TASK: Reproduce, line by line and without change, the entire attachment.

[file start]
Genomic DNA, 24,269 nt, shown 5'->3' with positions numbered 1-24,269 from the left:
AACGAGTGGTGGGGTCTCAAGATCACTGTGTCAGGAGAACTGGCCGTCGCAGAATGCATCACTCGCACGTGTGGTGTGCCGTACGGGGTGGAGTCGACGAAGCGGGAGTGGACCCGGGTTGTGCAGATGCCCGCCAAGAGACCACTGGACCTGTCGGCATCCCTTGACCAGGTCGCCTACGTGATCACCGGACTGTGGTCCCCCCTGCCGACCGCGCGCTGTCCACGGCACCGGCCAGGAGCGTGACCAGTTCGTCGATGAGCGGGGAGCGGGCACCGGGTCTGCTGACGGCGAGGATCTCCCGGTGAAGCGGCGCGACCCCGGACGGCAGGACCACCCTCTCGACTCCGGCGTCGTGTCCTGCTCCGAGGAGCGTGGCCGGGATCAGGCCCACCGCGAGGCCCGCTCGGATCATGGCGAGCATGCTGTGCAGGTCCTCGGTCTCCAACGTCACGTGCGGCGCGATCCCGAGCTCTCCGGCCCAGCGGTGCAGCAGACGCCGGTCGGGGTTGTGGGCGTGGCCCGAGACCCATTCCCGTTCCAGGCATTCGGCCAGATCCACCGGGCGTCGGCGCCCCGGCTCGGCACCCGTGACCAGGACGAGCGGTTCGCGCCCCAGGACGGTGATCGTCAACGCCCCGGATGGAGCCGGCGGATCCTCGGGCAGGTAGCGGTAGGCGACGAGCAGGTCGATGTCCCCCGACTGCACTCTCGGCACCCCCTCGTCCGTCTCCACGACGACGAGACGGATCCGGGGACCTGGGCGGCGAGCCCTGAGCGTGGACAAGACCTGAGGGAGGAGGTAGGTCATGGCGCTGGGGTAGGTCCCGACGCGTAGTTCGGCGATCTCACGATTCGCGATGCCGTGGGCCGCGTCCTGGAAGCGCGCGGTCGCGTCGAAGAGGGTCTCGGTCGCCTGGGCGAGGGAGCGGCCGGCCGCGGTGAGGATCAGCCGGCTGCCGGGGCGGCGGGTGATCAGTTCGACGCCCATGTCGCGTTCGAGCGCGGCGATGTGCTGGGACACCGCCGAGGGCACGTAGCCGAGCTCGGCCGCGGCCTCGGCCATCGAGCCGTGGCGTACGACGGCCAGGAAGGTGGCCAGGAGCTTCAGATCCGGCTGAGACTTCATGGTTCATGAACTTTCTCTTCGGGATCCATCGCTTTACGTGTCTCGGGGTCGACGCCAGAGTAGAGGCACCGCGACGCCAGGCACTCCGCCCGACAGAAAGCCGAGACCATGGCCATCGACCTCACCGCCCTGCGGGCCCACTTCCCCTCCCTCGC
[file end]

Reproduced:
Genomic DNA, 24,269 nt, shown 5'->3' with positions numbered 1-24,269 from the left:
AACGAGTGGTGGGGTCTCAAGATCACTGTGTCAGGAGAACTGGCCGTCGCAGAATGCATCACTCGCACGTGTGGTGTGCCGTACGGGGTGGAGTCGACGAAGCGGGAGTGGACCCGGGTTGTGCAGATGCCCGCCAAGAGACCACTGGACCTGTCGGCATCCCTTGACCAGGTCGCCTACGTGATCACCGGACTGTGGTCCCCCCTGCCGACCGCGCGCTGTCCACGGCACCGGCCAGGAGCGTGACCAGTTCGTCGATGAGCGGGGAGCGGGCACCGGGTCTGCTGACGGCGAGGATCTCCCGGTGAAGCGGCGCGACCCCGGACGGCAGGACCACCCTCTCGACTCCGGCGTCGTGTCCTGCTCCGAGGAGCGTGGCCGGGATCAGGCCCACCGCGAGGCCCGCTCGGATCATGGCGAGCATGCTGTGCAGGTCCTCGGTCTCCAACGTCACGTGCGGCGCGATCCCGAGCTCTCCGGCCCAGCGGTGCAGCAGACGCCGGTCGGGGTTGTGGGCGTGGCCCGAGACCCATTCCCGTTCCAGGCATTCGGCCAGATCCACCGGGCGTCGGCGCCCCGGCTCGGCACCCGTGACCAGGACGAGCGGTTCGCGCCCCAGGACGGTGATCGTCAACGCCCCGGATGGAGCCGGCGGATCCTCGGGCAGGTAGCGGTAGGCGACGAGCAGGTCGATGTCCCCCGACTGCACTCTCGGCACCCCCTCGTCCGTCTCCACGACGACGAGACGGATCCGGGGACCTGGGCGGCGAGCCCTGAGCGTGGACAAGACCTGAGGGAGGAGGTAGGTCATGGCGCTGGGGTAGGTCCCGACGCGTAGTTCGGCGATCTCACGATTCGCGATGCCGTGGGCCGCGTCCTGGAAGCGCGCGGTCGCGTCGAAGAGGGTCTCGGTCGCCTGGGCGAGGGAGCGGCCGGCCGCGGTGAGGATCAGCCGGCTGCCGGGGCGGCGGGTGATCAGTTCGACGCCCATGTCGCGTTCGAGCGCGGCGATGTGCTGGGACACCGCCGAGGGCACGTAGCCGAGCTCGGCCGCGGCCTCGGCCATCGAGCCGTGGCGTACGACGGCCAGGAAGGTGGCCAGGAGCTTCAGATCCGGCTGAGACTTCATGGTTCATGAACTTTCTCTTCGGGATCCATCGCTTTACGTGTCTCGGGGTCGACGCCAGAGTAGAGGCACCGCGACGCCAGGCACTCCGCCCGACAGAAAGCCGAGACCATGGCCATCGACCTCACCGCCCTGCGGGCCCACTTCCCCTCCCTCGC